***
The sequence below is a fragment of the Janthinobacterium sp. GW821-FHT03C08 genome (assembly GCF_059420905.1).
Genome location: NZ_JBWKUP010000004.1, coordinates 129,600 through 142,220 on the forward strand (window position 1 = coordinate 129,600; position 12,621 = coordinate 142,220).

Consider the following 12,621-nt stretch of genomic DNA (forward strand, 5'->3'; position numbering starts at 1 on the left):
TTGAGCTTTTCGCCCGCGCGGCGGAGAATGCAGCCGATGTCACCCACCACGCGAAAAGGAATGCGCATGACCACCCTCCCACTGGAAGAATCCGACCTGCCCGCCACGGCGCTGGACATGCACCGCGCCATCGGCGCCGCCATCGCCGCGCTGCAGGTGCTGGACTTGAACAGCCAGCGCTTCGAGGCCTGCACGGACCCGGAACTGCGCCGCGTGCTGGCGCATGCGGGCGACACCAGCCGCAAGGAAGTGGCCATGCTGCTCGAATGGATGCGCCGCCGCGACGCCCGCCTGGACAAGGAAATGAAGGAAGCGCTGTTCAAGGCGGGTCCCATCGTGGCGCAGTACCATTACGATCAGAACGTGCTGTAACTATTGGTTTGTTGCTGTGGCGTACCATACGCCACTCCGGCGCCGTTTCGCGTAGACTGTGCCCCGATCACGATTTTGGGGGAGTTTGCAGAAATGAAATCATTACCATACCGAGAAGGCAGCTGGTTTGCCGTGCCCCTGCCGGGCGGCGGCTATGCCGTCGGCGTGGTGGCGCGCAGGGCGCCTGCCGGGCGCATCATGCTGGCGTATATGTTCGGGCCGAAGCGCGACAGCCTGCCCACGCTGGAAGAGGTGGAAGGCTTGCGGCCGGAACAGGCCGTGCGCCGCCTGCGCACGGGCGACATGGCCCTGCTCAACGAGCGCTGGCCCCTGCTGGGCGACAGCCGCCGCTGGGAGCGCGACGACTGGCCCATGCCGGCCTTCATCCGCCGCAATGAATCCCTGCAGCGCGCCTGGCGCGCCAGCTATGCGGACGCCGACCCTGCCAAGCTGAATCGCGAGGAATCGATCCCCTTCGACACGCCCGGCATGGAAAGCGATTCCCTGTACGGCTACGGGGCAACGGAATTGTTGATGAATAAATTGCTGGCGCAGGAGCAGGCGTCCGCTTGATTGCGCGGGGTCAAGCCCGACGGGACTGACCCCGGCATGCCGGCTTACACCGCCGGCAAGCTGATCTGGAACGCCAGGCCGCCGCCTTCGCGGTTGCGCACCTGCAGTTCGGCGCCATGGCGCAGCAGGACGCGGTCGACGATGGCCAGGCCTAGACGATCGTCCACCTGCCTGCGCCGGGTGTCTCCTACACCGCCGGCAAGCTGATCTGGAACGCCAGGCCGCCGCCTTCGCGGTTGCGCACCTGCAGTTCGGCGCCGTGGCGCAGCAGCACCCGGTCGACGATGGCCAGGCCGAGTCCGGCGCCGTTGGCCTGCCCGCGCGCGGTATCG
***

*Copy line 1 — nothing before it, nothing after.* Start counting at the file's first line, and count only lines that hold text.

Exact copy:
The sequence below is a fragment of the Janthinobacterium sp. GW821-FHT03C08 genome (assembly GCF_059420905.1).